In Huntsman v. First Nat. Bank, supra [ 29 Ariz. 574, 243 P. 599], the court said: "The rule is that where an order granting a motion for a new trial is general in its terms, it will be affirmed if it could properly have been granted on any of the grounds assigned.Summary of this case from Zevon v. Tennebaum
Civil No. 2369.
Filed February 17, 1926.
1. NEW TRIAL — COURT'S ORDER FOR NEW TRIAL HELD CONTROLLING RATHER THAN ORAL OPINION. — Court's order for new trial, though general, held controlling; oral statements from bench giving reasons in granting motion not being considered, as they are not part of order.
2. APPEAL AND ERROR — Where order granting motion for new trial was general, it will be affirmed if it could have been granted on any ground assigned.
3. NEW TRIAL. — That verdict was against evidence is ground for new trial, resting in sound discretion of trial court.
4. APPEAL AND ERROR. — Discretion in granting new trial because verdict was against weight of evidence will not be disturbed, unless clear abuse is apparent.
5. APPEAL AND ERROR — NEW TRIAL. — Trial court must set verdict aside if he is satisfied that substantial justice has not been done, but such verdict will not be set aside by appellate court if there is any substantial evidence to support it.
6. NEW TRIAL — WHERE EVIDENCE OF FRAUD WAS CONFLICTING, COURT WAS JUSTIFIED IN EXERCISING DISCRETION IN GRANTING NEW TRIAL. — In suit on note, where evidence conflicted as to fraud in its execution, a condition was presented where there was ground for exercise of trial court's discretion in granting or refusing new trial on ground verdict was not supported by evidence.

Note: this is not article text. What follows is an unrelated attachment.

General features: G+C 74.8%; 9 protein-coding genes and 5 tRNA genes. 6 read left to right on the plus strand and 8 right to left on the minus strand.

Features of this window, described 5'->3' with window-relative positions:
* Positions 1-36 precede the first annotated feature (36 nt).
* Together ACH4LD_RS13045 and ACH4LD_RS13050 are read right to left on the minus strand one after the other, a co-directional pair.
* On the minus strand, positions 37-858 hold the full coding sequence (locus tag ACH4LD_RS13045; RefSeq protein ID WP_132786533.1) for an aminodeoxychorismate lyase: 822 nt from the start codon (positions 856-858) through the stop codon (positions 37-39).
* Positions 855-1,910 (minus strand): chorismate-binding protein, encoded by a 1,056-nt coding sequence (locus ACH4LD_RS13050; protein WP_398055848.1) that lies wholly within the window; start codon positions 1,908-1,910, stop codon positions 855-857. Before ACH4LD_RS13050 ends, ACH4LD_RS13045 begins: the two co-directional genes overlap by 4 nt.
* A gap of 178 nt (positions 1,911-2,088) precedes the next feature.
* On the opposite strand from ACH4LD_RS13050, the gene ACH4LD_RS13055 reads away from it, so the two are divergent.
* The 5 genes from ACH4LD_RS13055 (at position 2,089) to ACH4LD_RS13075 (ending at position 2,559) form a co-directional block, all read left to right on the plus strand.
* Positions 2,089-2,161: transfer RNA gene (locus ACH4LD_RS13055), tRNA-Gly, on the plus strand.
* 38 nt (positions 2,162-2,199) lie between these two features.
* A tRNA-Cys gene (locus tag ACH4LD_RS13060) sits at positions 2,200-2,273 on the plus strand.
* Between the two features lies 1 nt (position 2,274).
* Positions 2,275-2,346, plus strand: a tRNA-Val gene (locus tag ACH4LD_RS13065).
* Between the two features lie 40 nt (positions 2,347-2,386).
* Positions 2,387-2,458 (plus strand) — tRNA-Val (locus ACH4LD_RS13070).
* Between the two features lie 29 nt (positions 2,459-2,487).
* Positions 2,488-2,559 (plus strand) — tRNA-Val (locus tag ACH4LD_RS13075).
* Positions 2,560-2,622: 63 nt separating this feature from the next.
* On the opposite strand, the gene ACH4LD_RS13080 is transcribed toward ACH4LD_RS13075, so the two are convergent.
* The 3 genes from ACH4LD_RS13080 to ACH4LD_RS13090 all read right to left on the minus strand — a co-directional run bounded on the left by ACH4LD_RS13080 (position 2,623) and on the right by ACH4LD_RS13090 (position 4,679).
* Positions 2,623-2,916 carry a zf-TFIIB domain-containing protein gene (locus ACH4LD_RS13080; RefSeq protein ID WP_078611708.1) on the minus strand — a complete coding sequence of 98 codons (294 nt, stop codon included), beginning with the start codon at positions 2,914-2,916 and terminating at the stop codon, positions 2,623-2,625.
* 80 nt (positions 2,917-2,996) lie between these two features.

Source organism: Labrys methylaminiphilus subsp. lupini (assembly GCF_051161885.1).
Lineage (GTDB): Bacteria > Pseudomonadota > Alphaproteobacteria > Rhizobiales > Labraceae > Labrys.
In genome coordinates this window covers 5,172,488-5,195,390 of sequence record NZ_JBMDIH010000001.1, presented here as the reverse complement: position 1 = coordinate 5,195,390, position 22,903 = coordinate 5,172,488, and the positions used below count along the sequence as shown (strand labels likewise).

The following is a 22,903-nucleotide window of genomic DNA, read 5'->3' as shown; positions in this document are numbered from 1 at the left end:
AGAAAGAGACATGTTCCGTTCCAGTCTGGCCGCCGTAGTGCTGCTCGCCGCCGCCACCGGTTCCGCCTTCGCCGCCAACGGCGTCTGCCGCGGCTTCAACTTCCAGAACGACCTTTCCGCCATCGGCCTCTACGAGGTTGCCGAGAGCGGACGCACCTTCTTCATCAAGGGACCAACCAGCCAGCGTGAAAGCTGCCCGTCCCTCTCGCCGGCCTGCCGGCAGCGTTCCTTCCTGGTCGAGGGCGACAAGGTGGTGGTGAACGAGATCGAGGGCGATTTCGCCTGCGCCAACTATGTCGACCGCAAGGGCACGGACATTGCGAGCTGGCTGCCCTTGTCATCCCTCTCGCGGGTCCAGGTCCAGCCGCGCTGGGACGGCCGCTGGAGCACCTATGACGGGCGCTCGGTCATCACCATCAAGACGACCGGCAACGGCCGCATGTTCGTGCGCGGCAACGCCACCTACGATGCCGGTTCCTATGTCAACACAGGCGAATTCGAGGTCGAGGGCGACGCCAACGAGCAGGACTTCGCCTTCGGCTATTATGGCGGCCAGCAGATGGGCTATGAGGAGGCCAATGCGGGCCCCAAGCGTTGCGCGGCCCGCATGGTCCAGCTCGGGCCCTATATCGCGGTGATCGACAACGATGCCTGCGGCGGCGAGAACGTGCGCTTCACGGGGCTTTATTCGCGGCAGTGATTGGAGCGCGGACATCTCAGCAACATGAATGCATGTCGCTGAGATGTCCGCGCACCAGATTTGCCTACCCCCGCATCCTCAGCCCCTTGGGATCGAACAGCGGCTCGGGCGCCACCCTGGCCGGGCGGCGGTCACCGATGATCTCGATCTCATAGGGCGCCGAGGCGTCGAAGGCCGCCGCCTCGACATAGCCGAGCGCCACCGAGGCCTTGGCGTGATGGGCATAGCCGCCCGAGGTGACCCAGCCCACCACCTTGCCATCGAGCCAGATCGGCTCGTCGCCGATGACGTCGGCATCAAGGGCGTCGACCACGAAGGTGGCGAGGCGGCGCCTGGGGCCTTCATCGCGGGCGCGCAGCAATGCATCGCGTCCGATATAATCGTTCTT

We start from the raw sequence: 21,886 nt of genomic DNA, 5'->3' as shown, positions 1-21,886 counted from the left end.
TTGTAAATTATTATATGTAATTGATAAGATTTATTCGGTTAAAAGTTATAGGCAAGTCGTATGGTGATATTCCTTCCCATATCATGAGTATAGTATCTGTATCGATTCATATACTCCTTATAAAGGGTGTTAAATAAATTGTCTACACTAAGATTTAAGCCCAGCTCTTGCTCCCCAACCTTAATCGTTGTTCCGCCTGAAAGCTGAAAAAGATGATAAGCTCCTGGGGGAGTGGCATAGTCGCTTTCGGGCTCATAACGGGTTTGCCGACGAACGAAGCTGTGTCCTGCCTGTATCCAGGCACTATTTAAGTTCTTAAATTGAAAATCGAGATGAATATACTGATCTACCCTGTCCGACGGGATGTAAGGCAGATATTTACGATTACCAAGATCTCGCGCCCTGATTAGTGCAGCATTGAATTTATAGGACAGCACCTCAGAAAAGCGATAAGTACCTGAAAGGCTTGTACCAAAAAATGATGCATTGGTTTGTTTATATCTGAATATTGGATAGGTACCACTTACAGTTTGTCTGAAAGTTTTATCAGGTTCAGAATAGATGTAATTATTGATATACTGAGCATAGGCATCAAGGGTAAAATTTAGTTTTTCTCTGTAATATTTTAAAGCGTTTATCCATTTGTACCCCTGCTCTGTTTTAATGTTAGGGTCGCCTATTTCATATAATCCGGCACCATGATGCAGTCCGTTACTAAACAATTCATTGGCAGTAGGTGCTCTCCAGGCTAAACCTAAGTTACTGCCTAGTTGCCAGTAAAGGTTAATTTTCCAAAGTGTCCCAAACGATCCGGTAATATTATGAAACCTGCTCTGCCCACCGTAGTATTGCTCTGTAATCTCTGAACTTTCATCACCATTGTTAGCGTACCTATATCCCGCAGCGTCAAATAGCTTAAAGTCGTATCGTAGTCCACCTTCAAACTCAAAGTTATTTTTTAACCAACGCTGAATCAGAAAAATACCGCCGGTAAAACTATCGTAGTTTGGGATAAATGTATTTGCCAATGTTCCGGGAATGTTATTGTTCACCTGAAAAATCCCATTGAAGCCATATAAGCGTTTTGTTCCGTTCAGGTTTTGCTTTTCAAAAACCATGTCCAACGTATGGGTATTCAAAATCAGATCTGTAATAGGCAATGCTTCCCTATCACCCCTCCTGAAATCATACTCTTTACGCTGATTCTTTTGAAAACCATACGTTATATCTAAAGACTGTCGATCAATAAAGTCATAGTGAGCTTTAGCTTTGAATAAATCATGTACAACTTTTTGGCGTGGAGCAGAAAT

7. APPEAL AND ERROR — COURTS DISCRIMINATE IN FAVOR OF ORDER GRANTING NEW TRIAL, SINCE IT IS NOT FINAL DISPOSITION OF CASE. — Courts discriminate in favor of order granting new trial, since it is not final disposition of case; effect being to open way for reinvestigation of case on its facts and merits.
See (1) 4 C.J., p. 102, n. 41; 15 C.J., p. 967, n. 85; 29 Cyc., p. 1027, n. 70, 74. (2-4) 4 C.J., p. 662, n. 91; p. 833, n. 57; 29 Cyc., p. 820, n. 35; p. 1009, n. 54. (5) 4 C.J., p. 853, n. 59; 29 Cyc., p. 823, n. 38; p. 1009, n. 50. (6) 4 C.J., p. 832, n. 47; 29 Cyc., p. 1008, n. 48; p. 1009, n. 54. (7) 4 C.J., p. 832, n. 47.
See 20 R.C.L. 275.
See 20 R.C.L. 275, 276.
APPEAL from an order of the Superior Court of the County of Pima. George R. Darnell, Judge. Order affirmed.
Mr. Elwood B. Frawley, for Appellant.
Messrs. Curley Pattee, for Appellee.
This is an appeal by the defendant from an order granting the plaintiff a new trial. The action was brought to collect a promissory note given to plaintiff by defendant and others. The defendant in his answer admitted its execution, but claimed that it was without consideration as far as he was concerned; that it was usurious, and that his signature thereto was obtained by plaintiff through fraud and deceit. The case was tried before a jury upon the last issue; the other two issues being by the court held to be without any support in the evidence. The grounds of the motion for new trial were various in number, but, since the order vacating and setting aside the verdict and judgment was general, we cannot determine therefrom the particular reason for the court's action. The court's order is as follows:
"The motion of plaintiff herein for new trial having been heretofore argued and submitted to the court for consideration and decision, . . . and the court being now fully advised in the premises, it is ordered that said motion for new trial be granted."